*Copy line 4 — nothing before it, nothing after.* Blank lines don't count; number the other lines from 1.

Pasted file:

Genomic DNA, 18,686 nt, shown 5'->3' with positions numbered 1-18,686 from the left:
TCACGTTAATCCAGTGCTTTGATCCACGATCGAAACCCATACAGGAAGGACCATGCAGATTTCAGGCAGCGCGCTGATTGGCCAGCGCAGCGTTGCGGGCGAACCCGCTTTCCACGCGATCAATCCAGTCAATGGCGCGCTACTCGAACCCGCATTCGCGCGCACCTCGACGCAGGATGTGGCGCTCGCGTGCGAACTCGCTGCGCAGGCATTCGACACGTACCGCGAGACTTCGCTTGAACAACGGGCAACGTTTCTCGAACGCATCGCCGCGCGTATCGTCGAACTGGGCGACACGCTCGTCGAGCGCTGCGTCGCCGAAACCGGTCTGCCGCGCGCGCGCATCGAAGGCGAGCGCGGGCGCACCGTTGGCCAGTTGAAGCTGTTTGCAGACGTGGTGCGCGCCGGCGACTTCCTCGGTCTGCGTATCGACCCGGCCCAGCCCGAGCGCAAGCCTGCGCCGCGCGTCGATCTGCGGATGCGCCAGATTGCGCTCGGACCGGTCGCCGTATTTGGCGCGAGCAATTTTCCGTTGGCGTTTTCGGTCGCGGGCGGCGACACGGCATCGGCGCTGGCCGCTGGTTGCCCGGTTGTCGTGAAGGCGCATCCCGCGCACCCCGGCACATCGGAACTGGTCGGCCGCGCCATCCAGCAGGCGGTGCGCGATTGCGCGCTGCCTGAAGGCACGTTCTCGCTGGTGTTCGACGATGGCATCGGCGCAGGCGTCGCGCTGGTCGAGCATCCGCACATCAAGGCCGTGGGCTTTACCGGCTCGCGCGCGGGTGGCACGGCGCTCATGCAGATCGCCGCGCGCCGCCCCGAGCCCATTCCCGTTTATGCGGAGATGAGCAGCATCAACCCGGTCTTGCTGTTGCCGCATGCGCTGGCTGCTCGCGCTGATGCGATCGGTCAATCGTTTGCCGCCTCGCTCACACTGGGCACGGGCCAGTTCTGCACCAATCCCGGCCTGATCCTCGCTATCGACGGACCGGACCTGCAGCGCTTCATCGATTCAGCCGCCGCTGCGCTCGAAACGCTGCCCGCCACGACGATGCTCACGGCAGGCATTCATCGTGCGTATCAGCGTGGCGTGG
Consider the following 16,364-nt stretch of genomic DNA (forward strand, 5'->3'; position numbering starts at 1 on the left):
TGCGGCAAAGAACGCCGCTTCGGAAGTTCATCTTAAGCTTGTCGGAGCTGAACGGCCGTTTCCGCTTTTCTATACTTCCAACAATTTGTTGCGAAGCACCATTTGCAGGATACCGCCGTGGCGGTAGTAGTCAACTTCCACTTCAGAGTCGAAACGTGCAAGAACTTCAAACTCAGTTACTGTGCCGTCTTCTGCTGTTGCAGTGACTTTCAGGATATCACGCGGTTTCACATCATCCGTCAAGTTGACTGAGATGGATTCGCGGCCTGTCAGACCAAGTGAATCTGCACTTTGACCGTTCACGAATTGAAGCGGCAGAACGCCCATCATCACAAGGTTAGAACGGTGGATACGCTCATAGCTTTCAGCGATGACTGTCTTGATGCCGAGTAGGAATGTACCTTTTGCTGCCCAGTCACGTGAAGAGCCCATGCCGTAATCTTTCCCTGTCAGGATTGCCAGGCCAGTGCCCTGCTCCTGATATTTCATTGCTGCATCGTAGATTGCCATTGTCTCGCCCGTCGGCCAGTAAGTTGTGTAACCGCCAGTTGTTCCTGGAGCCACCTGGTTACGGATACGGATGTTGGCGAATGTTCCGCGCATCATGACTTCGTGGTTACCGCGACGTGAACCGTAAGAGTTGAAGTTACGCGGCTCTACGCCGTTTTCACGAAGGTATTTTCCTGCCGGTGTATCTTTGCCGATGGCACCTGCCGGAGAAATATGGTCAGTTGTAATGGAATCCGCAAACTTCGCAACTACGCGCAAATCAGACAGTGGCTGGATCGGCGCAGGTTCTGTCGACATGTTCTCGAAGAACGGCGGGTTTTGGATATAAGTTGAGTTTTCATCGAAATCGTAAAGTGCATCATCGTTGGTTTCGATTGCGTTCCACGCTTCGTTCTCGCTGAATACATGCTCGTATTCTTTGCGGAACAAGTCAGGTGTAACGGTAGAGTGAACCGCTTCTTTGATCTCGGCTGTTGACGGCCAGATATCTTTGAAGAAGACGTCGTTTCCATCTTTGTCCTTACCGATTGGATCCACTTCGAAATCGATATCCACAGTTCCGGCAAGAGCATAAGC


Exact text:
TGCGGCAAAGAACGCCGCTTCGGAAGTTCATCTTAAGCTTGTCGGAGCTGAACGGCCGTTTCCGCTTTTCTATACTTCCAACAATTTGTTGCGAAGCACCATTTGCAGGATACCGCCGTGGCGGTAGTAGTCAACTTCCACTTCAGAGTCGAAACGTGCAAGAACTTCAAACTCAGTTACTGTGCCGTCTTCTGCTGTTGCAGTGACTTTCAGGATATCACGCGGTTTCACATCATCCGTCAAGTTGACTGAGATGGATTCGCGGCCTGTCAGACCAAGTGAATCTGCACTTTGACCGTTCACGAATTGAAGCGGCAGAACGCCCATCATCACAAGGTTAGAACGGTGGATACGCTCATAGCTTTCAGCGATGACTGTCTTGATGCCGAGTAGGAATGTACCTTTTGCTGCCCAGTCACGTGAAGAGCCCATGCCGTAATCTTTCCCTGTCAGGATTGCCAGGCCAGTGCCCTGCTCCTGATATTTCATTGCTGCATCGTAGATTGCCATTGTCTCGCCCGTCGGCCAGTAAGTTGTGTAACCGCCAGTTGTTCCTGGAGCCACCTGGTTACGGATACGGATGTTGGCGAATGTTCCGCGCATCATGACTTCGTGGTTACCGCGACGTGAACCGTAAGAGTTGAAGTTACGCGGCTCTACGCCGTTTTCACGAAGGTATTTTCCTGCCGGTGTATCTTTGCCGATGGCACCTGCCGGAGAAATATGGTCAGTTGTAATGGAATCCGCAAACTTCGCAACTACGCGCAAATCAGACAGTGGCTGGATCGGCGCAGGTTCTGTCGACATGTTCTCGAAGAACGGCGGGTTTTGGATATAAGTTGAGTTTTCATCGAAATCGTAAAGTGCATCATCGTTGGTTTCGATTGCGTTCCACGCTTCGTTCTCGCTGAATACATGCTCGTATTCTTTGCGGAACAAGTCAGGTGTAACGGTAGAGTGAACCGCTTCTTTGATCTCGGCTGTTGACGGCCAGATATCTTTGAAGAAGACGTCGTTTCCATCTTTGTCCTTACCGATTGGATCCACTTCGAAATCGATATCCACAGTTCCGGCAAGAGCATAAGC